2 The Ash Breeze The Ash Breeze (ISSN ) is the quarterly journal of the Traditional Small Craft Association, Inc. It is published at 1557 Cattle Point Road, Friday Harbor, WA Communications concerning membership or mailings should be addressed to: P.O. Box 350, Mystic, CT Volume 29 Number 4 Editor Dan Drath Copy Editors Cricket Evans Charles Judson Jim Lawson Charles Ratcliffe Editor for Advertising Pete Evans Editors Emeriti Richard S. Kolin Sam & Marty King David & Katherine Cockey Ralph Notaristefano Ken Steinmetz John Stratton Layout with the assistance of The Messing About Foundation The Traditional Small Craft Association, Inc. is a nonprofit, tax-exempt educational organization which works to preserve and continue the living traditions, skills, lore, and legends surrounding working and pleasure watercraft whose origins predate the marine gasoline engine. It encourages the design, construction, and use of these boats, and it embraces contemporary variants and adaptations of traditional designs. TSCA is an enjoyable yet practical link among users, designers, builders, restorers, historians, government, and maritime institutions. Copyright 2008 by The Traditional Small Craft Association, Inc. Editor s Column This is my last issue as Editor of the Ash Breeze. I have put away my blue pencil and have entered my third retirement. My journey into desk top publishing started with the purchase of a new computer in Bundled with it was the Microsoft Publisher software. Being curious, I used it to prepare a guest editor issue of the Shellback, occasional newsletter of the Master Mariners Benevolent Association. (MMBA is for pre-1940 design sailboats in San Francisco.) From that start in desktop publishing, a series of steps followed, to editor of the Shellback, editor of the Sacramento TSCA newsletter, and finally in June 2002, Peter Vermillya asked me to take on the Ash Breeze. That seemed like a big step to me at the time. Soon I was talking with maritime museums all over the country, visiting many of them, meeting members and sponsors, arranging for stories, ads, and chapter calendars. It was a wonderful way to get to know what was happening in the small craft world. I became aquainted with the Chicago Manual of Style and the Columbia Guide to Digital Publishing and was given working press admission to many events. In these eight years, production of the journal has changed in big ways. Most material is received by now. What does come by USMail is no longer retyped, but rather scanned and text recovered with optical-character-recognition software, saving both labor and introducing fewer errors. The production cycle, a three month activity in 2002 (meaning the editor was always working), has shrunk to 33 days from deadline for material to shipping to the printer. My first issues of the Ash Breeze were delivered to our printer by ZIP disk by hand. CDs replaced that media soon. They were easier to mail and cheaper. Later issues were transferred on the internet, no mail involved, directly into the prepress operator s computer via file transfer protocol. At that point in time, being 2500 miles from the printer was absolutely of no consequence. Amazing. Meanwhile, I continued to learn more about small craft and meet the people who shared that joy. Over these years I have received help from a number of individuals, without which I would not have been able to do the work. Hat s off to Cricket Evans, Pete Evans, the late Hobey DeStaebler, Charles Judson, Jim Lawson, Charles Ratcliffe, and John Stratton. Mike Wick will be taking over with the next issue. He has been a TSCA member for a long time. He has been on the Council, is active in the Delaware River chapter, participates in the production of the Delaware River chapter newsletter, and is a familiar face at small craft festivals all along the Eastern Coast. The next chapter of the Ash Breeze history will be a good one. Best regards to all, Dan Drath Front Cover Elf gliding downstream with Penn s Landing and the Independence Seaport Museum in the background before making her way upstream to embarrass a local fleet of J Boats. See the story inside, An Unexpected Invitation. Address Changes: We instruct the Postal Service to forward the journal to your new address, but if it is not forwardable, we are charged the full third-class fee (not the less expensive bulk rate fee) for its return, along with the address correction fee. To help us reduce postage costs and ensure that you don t miss an issue, kindly send your new address to TSCA Secretary, P. O. Box 350, Mystic, CT The Ash Breeze Winter 2008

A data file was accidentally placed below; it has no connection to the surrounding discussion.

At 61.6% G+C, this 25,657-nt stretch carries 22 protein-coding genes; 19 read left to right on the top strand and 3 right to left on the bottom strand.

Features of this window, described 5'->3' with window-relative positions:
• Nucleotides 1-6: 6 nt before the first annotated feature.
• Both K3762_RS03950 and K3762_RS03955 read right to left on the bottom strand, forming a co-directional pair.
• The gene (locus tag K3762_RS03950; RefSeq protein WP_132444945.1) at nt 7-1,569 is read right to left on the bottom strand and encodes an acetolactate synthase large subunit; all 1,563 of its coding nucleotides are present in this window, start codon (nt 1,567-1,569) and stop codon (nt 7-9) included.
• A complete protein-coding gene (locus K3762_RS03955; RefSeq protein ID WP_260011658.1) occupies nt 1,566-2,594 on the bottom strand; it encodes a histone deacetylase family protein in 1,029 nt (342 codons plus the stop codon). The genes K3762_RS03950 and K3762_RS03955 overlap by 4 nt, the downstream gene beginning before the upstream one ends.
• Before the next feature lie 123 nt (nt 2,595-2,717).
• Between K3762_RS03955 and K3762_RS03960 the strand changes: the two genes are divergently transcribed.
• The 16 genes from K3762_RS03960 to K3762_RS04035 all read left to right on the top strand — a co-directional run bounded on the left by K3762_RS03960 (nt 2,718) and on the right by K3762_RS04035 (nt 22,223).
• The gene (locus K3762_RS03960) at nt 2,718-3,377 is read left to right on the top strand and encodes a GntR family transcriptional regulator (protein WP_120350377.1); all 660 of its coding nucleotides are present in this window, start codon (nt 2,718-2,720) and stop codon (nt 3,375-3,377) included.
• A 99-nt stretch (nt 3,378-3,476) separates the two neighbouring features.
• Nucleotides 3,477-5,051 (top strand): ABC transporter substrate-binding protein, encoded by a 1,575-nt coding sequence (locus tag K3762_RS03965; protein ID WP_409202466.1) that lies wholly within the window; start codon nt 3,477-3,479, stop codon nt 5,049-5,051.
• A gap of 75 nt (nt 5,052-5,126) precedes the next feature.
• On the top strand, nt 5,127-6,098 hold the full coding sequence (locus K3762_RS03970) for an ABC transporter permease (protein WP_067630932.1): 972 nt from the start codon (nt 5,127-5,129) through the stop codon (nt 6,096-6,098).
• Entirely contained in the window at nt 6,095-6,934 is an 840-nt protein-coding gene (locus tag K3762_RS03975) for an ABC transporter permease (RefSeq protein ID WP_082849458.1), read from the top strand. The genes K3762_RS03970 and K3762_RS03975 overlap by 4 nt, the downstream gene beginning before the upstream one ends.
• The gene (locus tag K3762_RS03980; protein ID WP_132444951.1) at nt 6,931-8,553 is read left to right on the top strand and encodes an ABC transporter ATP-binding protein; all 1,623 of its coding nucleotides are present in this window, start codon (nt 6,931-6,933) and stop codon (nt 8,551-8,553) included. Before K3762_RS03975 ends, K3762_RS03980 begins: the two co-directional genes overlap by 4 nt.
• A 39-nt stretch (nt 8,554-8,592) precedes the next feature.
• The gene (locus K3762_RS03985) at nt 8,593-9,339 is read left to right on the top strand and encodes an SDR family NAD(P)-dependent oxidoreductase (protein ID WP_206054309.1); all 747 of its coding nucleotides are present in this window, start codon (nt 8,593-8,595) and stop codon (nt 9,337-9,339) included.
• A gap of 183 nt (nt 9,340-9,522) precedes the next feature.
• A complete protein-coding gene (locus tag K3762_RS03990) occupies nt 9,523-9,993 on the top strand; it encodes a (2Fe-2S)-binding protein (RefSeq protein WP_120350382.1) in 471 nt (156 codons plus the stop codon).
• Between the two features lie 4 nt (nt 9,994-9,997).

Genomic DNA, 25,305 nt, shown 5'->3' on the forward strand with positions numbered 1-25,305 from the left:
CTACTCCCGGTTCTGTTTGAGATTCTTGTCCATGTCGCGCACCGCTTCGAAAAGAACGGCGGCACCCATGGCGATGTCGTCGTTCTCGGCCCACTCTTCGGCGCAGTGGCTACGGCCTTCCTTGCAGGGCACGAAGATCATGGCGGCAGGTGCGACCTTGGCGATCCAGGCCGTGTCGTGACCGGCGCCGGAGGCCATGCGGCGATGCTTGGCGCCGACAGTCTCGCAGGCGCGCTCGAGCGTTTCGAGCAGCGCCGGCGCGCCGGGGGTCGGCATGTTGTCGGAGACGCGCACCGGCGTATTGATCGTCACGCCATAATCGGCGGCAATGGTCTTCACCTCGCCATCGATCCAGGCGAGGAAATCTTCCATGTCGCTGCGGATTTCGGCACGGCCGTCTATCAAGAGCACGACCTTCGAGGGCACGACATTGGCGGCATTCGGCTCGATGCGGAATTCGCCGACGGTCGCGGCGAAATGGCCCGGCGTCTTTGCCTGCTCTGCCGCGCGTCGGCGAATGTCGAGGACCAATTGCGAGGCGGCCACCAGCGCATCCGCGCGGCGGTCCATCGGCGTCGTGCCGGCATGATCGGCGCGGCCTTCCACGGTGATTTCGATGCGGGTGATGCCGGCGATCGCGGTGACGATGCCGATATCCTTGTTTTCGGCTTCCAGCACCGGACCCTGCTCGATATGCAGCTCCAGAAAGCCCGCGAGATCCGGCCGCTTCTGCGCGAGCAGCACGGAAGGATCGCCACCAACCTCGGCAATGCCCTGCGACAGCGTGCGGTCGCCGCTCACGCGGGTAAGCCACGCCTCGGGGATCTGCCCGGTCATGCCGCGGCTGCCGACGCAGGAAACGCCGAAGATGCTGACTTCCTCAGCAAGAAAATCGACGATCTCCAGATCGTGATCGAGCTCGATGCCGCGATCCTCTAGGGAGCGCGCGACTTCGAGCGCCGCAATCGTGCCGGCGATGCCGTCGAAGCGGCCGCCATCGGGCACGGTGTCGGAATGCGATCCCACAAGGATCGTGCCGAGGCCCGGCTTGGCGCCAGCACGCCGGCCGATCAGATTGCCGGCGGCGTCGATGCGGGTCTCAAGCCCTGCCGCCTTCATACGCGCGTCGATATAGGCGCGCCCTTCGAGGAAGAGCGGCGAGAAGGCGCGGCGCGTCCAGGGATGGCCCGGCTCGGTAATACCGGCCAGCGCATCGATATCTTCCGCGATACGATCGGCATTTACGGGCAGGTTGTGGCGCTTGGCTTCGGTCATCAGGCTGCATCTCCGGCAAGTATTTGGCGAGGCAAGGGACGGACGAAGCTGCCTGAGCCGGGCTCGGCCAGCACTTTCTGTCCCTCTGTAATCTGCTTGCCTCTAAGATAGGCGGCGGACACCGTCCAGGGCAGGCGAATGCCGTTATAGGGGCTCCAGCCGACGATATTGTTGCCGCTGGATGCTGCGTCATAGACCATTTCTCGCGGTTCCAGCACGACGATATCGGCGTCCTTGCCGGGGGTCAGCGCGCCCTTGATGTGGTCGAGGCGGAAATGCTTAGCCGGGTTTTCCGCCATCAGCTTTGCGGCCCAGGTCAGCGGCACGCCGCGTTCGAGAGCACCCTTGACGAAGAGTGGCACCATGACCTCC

3 Gardner Grants To preserve, continue, and expand the achievements, vision and goals of John Gardner by enriching and disseminating our traditional small craft heritage. In 1999, TSCA created the John Gardner Grant program to support projects for which sufficient funding would otherwise be unavailable. Eligible projects are those which research, document, preserve, and replicate traditional small craft, associated skills, and those who built and used them. Youth involvement is encouraged. Proposals for projects ranging from $200 to $2000 are invited for consideration. Grants are awarded competitively and reviewed semiannually by the John Gardner Memorial Fund Committee of TSCA, typically in May and October. The source of funding is the John Gardner Memorial Endowment Fund. Funding available for projects is determined annually. Eligible applicants include anyone who can demonstrate serious interest in, and knowledge of, traditional small craft. Affiliation with a museum or academic organization is not required. Projects must have tangible, enduring results which are published, exhibited, or otherwise made available to the interested public. Projects must be reported in the Ash Breeze. For program details, applications and additional information visit TSCA on the web at Benefactors Samuel E. Johnson Life Members Jean Gardner Bob Hicks Paul Reagan Sidney S. Whelan, Jr. Generous Patrons Ned Asplundh Kim Bottles Willard A. Bradley Lee Caldwell Stanley R. Dickstein Richard S. Kolin Richard B. Weir Capt C. S. Wetherell...and Individual Sponsor Members Rodney & Julie Agar Captain James Alderman Roger Allen C. Joseph Barnette Ellen & Gary Barrett Bruce Beglin Charles Benedict Howard Benedict Gary Blackman Robert C. Briscoe Richard A. Butz Capt John & Charlotte Calhoun Charles Canniff Dick Christie Steve & Gladys Clancy David Cockey James & Lloyd Crocket Dusty & Linda Dillion Terry & Erika Downes Dan & Eileen Drath Frank C. Durham Albert Eatock Michael Ellis John D. England David Epner Edna Erven Tom Etherington Richard & Susan Geiger John M. Gerty Gerald W. Gibbs Raymond Glover Max Greenwood Les Gunther Mr. & Mrs. R. Bruce Hammatt, Jr. Peter Healey Colin O. Hermans Dana Hewson Steve Hirsch Stuart K. Hopkins Peter A. Jay John M. Karbott Phillip Kasten Stephen Kessler Thomas E. King Arthur B. Lawrence, III Chelcie Liu Jon Lovell The Mariners Museum, Newport News, VA Michael McClure Charles H. Meyer, Jr. Alfred P. Minervini Howard Mittleman John S. Montague King Mud & Queen Tule Mason C. Myers W. Lee & Sibyl A. Pellum Robert Pitt Michael Porter Ron Render Don Rich & Sheryl Speck Karen S. & Bill Rutherford Richard Schubert Paul A. Schwartz Michael O. Severance Austin Shiels Gary & Diane Shirley Charles D. Siferd Walter J. Simmons Leslie Smith John P. Stratton, III Zach Stewart & Annie Somerville Robert E. (Bub) Sullivan George Surgent Benjamin B. Swan James Thorington Peter T. Vermilya Dick Wagner Tom Walz John & Ellen Weiss Stephen M. Weld Michael D. Wick Hank & Hazel Will Robert & Judith Yorke J. Myron Young Joel Zackin The Ash Breeze Winter